Youth Media vs Chemistry!

Dr Alan McCue from the University of Aberdeen visits shmu

Our Youth Media Team were recently visited by Dr Alan McCue from the University of Aberdeen in partnership with the Curiosity Fund during British Science Week! The group got to watch multiple chemistry demonstrations, film them and speak about it on their radio show.  

Check out the video, then read on to find out what some of the group thought of it all...

Here's what some of the group had to say about the experience: 

Participant 1: 

"I believe you'll agree with me when I say that seeing an actual scientist demonstrate experiments is very cool and while it's not something you'll see very often, that's exactly what YRP experienced just last Tuesday.  

"When we arrived at the shmu building, we met a university scientist. He was really nice, and once everyone had calmed down, he began to demonstrate the tests to us. The 'Traffic Light Experiment' was one of the first experiments he demonstrated.  

"The Traffic Light Experiment is a chemical reaction that causes boiling water to change colour from green to red to yellow when mixed with a material called 'indigo carmine.' It starts off as an extremely dark, hazy green, nearly black in appearance.  

"However, after a few minutes of sitting, it gets more translucent and gradually changes colour to red. If you leave it for any longer, it will become yellow. It's both beautiful and entertaining to see. Also, if you shake the flask containing the liquid, the reaction reverses and returns to a deep, dark green. It then repeats and changes colour once more. This experiment taught me a little about indigo carmine and how it works!  

"The "Sweet Fire" experiment was another one we got to see. Basically, you combine sugar, potassium and water in this experiment. It creates a purple flame that rises from the test tube (due to the potassium) and melts the sugar, resulting in smoke and steam. But what makes this smoke and steam unique is that it smells incredible, almost like you're in a sweet factory. To put it another way, it smelled exactly like candy floss. This experiment was amazing to see because, first, the purple flame was gorgeous, and second, the smell was incredible.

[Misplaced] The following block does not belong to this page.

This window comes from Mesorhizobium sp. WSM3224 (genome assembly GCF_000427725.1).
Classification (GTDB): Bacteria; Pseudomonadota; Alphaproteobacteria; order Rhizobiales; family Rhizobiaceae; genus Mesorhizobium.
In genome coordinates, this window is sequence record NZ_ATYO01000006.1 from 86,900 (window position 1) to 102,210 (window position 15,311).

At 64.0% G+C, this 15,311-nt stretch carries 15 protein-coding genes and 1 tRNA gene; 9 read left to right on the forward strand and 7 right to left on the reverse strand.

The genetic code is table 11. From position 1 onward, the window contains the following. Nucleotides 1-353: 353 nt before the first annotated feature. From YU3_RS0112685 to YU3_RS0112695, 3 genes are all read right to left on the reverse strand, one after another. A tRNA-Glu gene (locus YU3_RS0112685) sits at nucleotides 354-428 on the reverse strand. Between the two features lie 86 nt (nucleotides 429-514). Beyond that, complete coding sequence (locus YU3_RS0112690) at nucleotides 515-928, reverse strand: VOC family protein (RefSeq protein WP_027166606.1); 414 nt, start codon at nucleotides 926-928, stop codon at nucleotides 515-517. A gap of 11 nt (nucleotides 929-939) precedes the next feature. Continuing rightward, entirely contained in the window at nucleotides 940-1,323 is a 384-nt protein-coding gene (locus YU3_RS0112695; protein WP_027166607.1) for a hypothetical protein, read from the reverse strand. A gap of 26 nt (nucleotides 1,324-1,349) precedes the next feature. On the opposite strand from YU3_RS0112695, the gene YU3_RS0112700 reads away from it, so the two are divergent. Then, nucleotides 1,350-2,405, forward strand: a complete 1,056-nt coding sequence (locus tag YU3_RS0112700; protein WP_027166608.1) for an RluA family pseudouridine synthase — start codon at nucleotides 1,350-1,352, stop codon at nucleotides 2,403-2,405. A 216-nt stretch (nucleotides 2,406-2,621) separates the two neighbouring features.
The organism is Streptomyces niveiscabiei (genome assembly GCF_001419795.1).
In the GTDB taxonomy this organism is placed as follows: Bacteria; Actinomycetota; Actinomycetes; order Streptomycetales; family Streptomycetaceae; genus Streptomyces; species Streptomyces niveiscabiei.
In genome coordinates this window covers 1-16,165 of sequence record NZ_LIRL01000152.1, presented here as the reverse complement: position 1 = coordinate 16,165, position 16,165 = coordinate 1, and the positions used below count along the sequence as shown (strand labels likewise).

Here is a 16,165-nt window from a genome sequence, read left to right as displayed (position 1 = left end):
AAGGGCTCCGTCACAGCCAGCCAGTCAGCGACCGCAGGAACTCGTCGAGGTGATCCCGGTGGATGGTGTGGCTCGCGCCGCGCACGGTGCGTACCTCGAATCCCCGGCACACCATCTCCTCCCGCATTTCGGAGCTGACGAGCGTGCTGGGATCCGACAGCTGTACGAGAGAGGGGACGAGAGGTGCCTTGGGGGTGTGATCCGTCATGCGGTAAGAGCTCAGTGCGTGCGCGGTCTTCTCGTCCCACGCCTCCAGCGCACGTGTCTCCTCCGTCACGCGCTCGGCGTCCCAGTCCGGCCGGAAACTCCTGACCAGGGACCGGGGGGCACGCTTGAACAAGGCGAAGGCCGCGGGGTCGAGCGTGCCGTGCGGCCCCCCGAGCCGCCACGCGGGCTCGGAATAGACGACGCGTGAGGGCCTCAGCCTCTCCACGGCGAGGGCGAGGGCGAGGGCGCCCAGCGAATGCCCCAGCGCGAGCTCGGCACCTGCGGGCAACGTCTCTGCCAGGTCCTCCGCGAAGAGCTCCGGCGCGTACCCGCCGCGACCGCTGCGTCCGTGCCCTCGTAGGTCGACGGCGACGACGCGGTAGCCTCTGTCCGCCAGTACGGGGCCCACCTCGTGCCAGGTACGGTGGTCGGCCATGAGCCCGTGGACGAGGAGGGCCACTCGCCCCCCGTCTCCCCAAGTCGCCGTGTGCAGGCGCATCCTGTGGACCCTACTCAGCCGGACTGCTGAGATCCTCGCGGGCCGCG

"The "Rainbow Fire" was the third experiment we saw! The three pans on a table were one of the first items we saw when we walked into the room. For a long time, I couldn't figure out what it was for until we were told about this experiment. In short, each pan held a different chemical. Copper was found on the left one. Strontium Chloride was in the centre, and Sodium Chloride was on the right (table salt). They were all contaminated with boric acid in some way.  

"After that, we turned off the lights and lit the pans. The fire in the left pan was faint and green, while the fires in the middle and right pans were powerful and red and yellow respectively. It was incredible. Not only that, it gave me a better understanding of how fireworks function! The same chemicals are used to colour them.  

"To sum up, it was a highly enjoyable, interesting, and fascinating event to participate in. We had a lot of laughs, and everyone seemed to be having a good time. It would be awesome to repeat this, as it encouraged numerous people to learn more about science and chemistry." 

Participant 2: 

"I am going to talk about some of the experiments that young people took part in at shmu on Tuesday the 15th of March, specifically the one which I took part in.  

"The experiment which I took part in involved what many people know as elephant toothpaste. 

"The experiment was carried out in two containers, one which had a chemical which would speed up the reaction and one which didn't. 

"The two containers contained Hydrogen Peroxide (H2O2). Sodium Iodide (NaI) was added causing a reaction which was a foamy substance. 

The experiment was very fun to take part in and the guest who had come in was very nice and helpful."